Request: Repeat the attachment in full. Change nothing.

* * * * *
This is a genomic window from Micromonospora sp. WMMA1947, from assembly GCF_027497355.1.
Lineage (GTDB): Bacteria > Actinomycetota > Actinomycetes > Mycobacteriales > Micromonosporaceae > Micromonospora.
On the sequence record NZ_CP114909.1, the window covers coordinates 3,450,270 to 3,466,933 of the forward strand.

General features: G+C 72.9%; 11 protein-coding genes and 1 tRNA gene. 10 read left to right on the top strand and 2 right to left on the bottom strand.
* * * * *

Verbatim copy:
This is a genomic window from Micromonospora sp. WMMA1947, from assembly GCF_027497355.1.
Lineage (GTDB): Bacteria > Actinomycetota > Actinomycetes > Mycobacteriales > Micromonosporaceae > Micromonospora.
On the sequence record NZ_CP114909.1, the window covers coordinates 3,450,270 to 3,466,933 of the forward strand.

General features: G+C 72.9%; 11 protein-coding genes and 1 tRNA gene. 10 read left to right on the top strand and 2 right to left on the bottom strand.